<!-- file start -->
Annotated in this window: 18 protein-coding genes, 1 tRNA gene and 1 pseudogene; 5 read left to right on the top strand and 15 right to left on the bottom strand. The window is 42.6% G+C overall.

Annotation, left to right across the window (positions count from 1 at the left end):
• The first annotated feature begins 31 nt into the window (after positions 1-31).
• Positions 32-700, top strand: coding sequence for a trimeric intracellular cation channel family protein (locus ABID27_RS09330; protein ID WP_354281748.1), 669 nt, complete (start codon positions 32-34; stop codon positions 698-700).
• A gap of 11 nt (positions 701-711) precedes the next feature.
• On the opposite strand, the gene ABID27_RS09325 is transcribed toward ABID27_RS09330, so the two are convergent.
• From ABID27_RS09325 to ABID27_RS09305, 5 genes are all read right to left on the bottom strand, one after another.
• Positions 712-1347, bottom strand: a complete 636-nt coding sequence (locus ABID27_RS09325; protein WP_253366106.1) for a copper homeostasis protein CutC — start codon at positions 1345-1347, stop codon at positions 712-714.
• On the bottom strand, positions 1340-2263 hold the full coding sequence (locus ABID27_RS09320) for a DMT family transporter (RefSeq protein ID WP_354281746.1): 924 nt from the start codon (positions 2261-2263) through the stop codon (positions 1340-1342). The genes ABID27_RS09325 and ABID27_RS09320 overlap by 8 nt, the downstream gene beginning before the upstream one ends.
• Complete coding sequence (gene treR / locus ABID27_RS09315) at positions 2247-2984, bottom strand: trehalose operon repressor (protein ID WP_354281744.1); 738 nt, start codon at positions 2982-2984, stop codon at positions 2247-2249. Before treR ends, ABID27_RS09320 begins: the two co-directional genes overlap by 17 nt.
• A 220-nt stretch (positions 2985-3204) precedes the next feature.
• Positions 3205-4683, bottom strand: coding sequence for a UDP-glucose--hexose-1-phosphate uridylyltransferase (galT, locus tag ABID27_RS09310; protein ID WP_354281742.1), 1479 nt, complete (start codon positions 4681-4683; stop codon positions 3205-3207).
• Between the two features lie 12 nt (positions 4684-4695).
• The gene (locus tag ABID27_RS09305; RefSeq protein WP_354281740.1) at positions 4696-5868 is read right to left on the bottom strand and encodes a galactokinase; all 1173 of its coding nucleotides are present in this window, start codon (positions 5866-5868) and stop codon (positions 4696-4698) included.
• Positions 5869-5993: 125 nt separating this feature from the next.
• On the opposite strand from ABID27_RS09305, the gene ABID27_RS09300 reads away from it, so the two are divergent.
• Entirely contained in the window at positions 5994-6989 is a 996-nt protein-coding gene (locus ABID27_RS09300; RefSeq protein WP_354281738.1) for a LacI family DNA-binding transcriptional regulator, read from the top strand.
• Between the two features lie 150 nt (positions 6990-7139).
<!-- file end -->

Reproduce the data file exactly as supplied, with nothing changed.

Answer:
Annotated in this window: 18 protein-coding genes, 1 tRNA gene and 1 pseudogene; 5 read left to right on the top strand and 15 right to left on the bottom strand. The window is 42.6% G+C overall.

Annotation, left to right across the window (positions count from 1 at the left end):
• The first annotated feature begins 31 nt into the window (after positions 1-31).
• Positions 32-700, top strand: coding sequence for a trimeric intracellular cation channel family protein (locus ABID27_RS09330; protein ID WP_354281748.1), 669 nt, complete (start codon positions 32-34; stop codon positions 698-700).
• A gap of 11 nt (positions 701-711) precedes the next feature.
• On the opposite strand, the gene ABID27_RS09325 is transcribed toward ABID27_RS09330, so the two are convergent.
• From ABID27_RS09325 to ABID27_RS09305, 5 genes are all read right to left on the bottom strand, one after another.
• Positions 712-1347, bottom strand: a complete 636-nt coding sequence (locus ABID27_RS09325; protein WP_253366106.1) for a copper homeostasis protein CutC — start codon at positions 1345-1347, stop codon at positions 712-714.
• On the bottom strand, positions 1340-2263 hold the full coding sequence (locus ABID27_RS09320) for a DMT family transporter (RefSeq protein ID WP_354281746.1): 924 nt from the start codon (positions 2261-2263) through the stop codon (positions 1340-1342). The genes ABID27_RS09325 and ABID27_RS09320 overlap by 8 nt, the downstream gene beginning before the upstream one ends.
• Complete coding sequence (gene treR / locus ABID27_RS09315) at positions 2247-2984, bottom strand: trehalose operon repressor (protein ID WP_354281744.1); 738 nt, start codon at positions 2982-2984, stop codon at positions 2247-2249. Before treR ends, ABID27_RS09320 begins: the two co-directional genes overlap by 17 nt.
• A 220-nt stretch (positions 2985-3204) precedes the next feature.
• Positions 3205-4683, bottom strand: coding sequence for a UDP-glucose--hexose-1-phosphate uridylyltransferase (galT, locus tag ABID27_RS09310; protein ID WP_354281742.1), 1479 nt, complete (start codon positions 4681-4683; stop codon positions 3205-3207).
• Between the two features lie 12 nt (positions 4684-4695).
• The gene (locus tag ABID27_RS09305; RefSeq protein WP_354281740.1) at positions 4696-5868 is read right to left on the bottom strand and encodes a galactokinase; all 1173 of its coding nucleotides are present in this window, start codon (positions 5866-5868) and stop codon (positions 4696-4698) included.
• Positions 5869-5993: 125 nt separating this feature from the next.
• On the opposite strand from ABID27_RS09305, the gene ABID27_RS09300 reads away from it, so the two are divergent.
• Entirely contained in the window at positions 5994-6989 is a 996-nt protein-coding gene (locus ABID27_RS09300; RefSeq protein WP_354281738.1) for a LacI family DNA-binding transcriptional regulator, read from the top strand.
• Between the two features lie 150 nt (positions 6990-7139).